Elixir’s crew is constantly changing, some stay for a passage, and others weeks or months. Here’s a list of the longest-lasting crewmates.

Max Campbell


When I was four, my stapdad gave me a little wooden dinghy with yellow sails, and I would sail it around Bristol harbour. It was in those murky brown waters where I fist connected with the ocean. Something about the simplicity of it all, as well as the endless possibility of adventure, made it extremely exciting for me.

Later in life my family moved to Cornwall. I added surfing to my list of hobbies, and devoted all my free time to being in and on the water. After graduating from  Uni, Harry and I sailed out of Falmouth on board my 22′ wooden sloop Flying Cloud. We watched Cornwall melt into the horizon and never looked back. Harry left in Lisbon, and I went on to sail Flying Cloud to the Caribbean and back. The journey was littered with phenomenal highs and devastating lows, and after it ended, I decided I’d like to sail a bit further next time. I took on Elixir, a massive project, and set about planning a circumnavigation.

Aside from Sailing and Surfing, I also enjoy photography. I’m currently working on a collaborative project with a group of friends — Wild Swimming Cornwall — which aims to promote the mental and physical benefits of cold seawater.

Chloë Peglau

Surfer & Paddleboarder

I met the rest of Elixir’s crew through Falmouth’s small community of ocean lovers. Max, Harry and I hit it off quickly, as we shared the same passion for surfing and the ocean. 
The last few summers I’ve spent working as a stand up paddle board instructor. I think that paddle boards are a simple and accessible way to enjoy the ocean, and I find it incredibly rewarding introducing people to this new world.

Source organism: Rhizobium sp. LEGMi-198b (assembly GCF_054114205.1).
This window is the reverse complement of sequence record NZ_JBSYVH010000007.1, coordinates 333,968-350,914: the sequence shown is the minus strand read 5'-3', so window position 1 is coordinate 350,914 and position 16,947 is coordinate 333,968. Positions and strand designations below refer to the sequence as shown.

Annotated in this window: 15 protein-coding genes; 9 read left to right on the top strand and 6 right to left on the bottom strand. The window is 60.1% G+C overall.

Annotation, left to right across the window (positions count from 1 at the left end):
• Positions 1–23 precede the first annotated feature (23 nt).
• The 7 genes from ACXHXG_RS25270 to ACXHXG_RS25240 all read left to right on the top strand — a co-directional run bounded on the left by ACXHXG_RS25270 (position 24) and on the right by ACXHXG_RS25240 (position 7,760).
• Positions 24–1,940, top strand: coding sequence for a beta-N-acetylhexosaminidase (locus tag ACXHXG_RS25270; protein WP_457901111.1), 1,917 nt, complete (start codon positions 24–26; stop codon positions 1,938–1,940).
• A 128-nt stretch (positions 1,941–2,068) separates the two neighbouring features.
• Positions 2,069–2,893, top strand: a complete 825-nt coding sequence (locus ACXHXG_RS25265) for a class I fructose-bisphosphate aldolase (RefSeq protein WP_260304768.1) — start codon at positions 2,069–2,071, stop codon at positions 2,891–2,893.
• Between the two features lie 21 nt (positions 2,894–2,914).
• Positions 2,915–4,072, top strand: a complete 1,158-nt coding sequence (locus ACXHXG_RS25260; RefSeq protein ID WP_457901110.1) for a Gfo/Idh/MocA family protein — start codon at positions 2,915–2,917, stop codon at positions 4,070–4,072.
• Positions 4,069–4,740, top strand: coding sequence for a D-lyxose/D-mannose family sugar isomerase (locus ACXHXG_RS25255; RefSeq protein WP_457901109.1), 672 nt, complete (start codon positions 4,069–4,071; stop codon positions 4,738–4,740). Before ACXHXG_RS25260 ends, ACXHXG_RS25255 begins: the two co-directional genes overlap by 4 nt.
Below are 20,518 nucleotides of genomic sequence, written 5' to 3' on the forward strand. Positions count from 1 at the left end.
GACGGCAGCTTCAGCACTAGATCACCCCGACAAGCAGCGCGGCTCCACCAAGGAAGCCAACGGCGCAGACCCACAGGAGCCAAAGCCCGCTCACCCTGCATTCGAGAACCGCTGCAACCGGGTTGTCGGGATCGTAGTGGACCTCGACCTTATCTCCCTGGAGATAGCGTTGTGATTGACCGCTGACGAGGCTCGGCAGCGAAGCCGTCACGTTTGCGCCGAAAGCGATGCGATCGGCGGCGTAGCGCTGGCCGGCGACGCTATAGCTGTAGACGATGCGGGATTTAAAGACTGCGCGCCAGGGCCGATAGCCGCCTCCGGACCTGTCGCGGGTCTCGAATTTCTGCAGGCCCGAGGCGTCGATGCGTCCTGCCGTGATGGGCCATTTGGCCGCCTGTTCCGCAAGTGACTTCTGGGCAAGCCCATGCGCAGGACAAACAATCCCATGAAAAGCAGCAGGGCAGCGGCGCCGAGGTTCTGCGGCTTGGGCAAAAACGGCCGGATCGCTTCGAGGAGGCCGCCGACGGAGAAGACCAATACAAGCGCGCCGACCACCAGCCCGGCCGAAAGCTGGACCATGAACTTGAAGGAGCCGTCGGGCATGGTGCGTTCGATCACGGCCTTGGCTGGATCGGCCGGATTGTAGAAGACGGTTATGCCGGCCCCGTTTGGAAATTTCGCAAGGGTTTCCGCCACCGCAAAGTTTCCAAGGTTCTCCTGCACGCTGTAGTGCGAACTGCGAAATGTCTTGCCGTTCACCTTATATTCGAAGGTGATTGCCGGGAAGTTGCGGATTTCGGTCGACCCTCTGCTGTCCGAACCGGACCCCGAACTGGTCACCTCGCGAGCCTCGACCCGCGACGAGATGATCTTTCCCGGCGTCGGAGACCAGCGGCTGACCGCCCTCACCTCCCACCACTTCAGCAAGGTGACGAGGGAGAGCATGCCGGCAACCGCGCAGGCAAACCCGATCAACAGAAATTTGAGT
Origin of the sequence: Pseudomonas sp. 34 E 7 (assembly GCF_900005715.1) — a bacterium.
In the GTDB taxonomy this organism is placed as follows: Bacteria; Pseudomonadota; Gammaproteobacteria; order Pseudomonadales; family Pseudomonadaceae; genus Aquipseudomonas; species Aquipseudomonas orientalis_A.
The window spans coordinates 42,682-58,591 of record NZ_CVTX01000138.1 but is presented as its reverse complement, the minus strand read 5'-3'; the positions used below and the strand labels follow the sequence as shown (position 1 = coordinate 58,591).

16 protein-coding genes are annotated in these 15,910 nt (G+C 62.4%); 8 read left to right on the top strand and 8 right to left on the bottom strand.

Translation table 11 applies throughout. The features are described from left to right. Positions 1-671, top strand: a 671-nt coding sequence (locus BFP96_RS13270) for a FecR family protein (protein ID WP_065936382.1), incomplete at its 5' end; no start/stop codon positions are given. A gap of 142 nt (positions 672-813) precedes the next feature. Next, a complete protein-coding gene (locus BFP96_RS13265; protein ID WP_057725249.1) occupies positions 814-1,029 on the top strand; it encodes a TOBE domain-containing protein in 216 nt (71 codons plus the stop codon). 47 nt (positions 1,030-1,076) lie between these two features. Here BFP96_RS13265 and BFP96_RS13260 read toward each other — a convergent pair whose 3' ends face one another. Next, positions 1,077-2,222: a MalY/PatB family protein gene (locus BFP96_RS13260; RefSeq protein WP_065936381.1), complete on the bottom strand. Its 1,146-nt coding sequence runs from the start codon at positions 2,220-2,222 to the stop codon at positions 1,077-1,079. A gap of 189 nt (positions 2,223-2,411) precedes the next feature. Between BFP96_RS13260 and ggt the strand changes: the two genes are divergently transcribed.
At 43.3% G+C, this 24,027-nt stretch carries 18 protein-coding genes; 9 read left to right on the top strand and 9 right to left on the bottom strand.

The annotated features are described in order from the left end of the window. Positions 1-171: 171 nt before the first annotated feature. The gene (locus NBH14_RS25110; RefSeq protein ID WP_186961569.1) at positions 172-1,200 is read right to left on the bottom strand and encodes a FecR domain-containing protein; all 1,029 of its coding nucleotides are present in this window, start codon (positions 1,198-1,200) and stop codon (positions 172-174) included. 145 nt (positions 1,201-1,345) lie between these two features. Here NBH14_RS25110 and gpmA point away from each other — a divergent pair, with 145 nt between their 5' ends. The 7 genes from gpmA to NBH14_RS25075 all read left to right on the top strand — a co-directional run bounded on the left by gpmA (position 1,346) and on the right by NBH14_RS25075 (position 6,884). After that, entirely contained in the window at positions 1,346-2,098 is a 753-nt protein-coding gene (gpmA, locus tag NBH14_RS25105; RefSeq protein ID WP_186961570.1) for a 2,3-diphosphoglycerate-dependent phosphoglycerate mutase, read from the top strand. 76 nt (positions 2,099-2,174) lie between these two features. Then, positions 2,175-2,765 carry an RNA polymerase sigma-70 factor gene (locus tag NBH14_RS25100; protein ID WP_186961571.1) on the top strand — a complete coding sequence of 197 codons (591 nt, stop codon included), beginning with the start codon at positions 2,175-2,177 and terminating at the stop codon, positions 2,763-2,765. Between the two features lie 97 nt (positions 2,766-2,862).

For me, it’s never been a question of whether or not. As soon as I got the invite, the trip was a constant presence in my mind.The whole crew share the same motivations — travel, sustainability, perfect waves — but really the thing I think of the most is the far of this. I’m lying in the sun, halfway through a long crossing, my attention split between words of a book that I’ve never had time to read, and listening to the quiet witterings of Max and Harry. And I know in that moment, out of all the countries we may visit, and the waves we may surf, there is nowhere I’d rather be.   

Harry Scott

Geologist & Surfer

Growing up in Cornwall, we would spend more time in the sea than on land. Our parents left us at the beach, with surfboards and tents, where we could enjoy our first taste of freedom. There are lots of rotting boats strewn along the Cornish coastline, Max and I realised you could get hold of one for next to nothing. I restored my first boat, with Max, when we were 18, which opened up a whole new playground to explore. Sailing in the shelter of Falmouth, with friends and fishing rods — there is nothing quite like it. 

When I was young, I would dream of sailing through tropical islands, living minimally with some mates. I came to realise that this is totally achievable, especially if you are surrounded by like minded people. Sailing Flying Cloud through Europe was a step towards the dream, and now in Elixir it is entirely possible.